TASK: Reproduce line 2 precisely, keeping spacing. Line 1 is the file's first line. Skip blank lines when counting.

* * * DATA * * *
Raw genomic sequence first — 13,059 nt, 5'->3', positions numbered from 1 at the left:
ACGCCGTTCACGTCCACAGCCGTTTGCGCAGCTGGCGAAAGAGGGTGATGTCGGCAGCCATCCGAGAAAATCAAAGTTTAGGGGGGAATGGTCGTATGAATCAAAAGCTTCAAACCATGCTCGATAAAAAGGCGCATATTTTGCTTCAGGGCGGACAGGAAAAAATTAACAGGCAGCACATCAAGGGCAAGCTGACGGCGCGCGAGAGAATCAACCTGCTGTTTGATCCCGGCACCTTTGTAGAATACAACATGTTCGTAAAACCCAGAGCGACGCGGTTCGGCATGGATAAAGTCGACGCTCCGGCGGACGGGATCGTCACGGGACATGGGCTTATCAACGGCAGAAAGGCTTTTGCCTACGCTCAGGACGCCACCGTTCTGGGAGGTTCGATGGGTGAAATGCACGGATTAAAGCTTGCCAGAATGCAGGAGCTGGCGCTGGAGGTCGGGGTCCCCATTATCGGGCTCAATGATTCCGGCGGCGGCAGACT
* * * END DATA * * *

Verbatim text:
ACGCCGTTCACGTCCACAGCCGTTTGCGCAGCTGGCGAAAGAGGGTGATGTCGGCAGCCATCCGAGAAAATCAAAGTTTAGGGGGGAATGGTCGTATGAATCAAAAGCTTCAAACCATGCTCGATAAAAAGGCGCATATTTTGCTTCAGGGCGGACAGGAAAAAATTAACAGGCAGCACATCAAGGGCAAGCTGACGGCGCGCGAGAGAATCAACCTGCTGTTTGATCCCGGCACCTTTGTAGAATACAACATGTTCGTAAAACCCAGAGCGACGCGGTTCGGCATGGATAAAGTCGACGCTCCGGCGGACGGGATCGTCACGGGACATGGGCTTATCAACGGCAGAAAGGCTTTTGCCTACGCTCAGGACGCCACCGTTCTGGGAGGTTCGATGGGTGAAATGCACGGATTAAAGCTTGCCAGAATGCAGGAGCTGGCGCTGGAGGTCGGGGTCCCCATTATCGGGCTCAATGATTCCGGCGGCGGCAGACT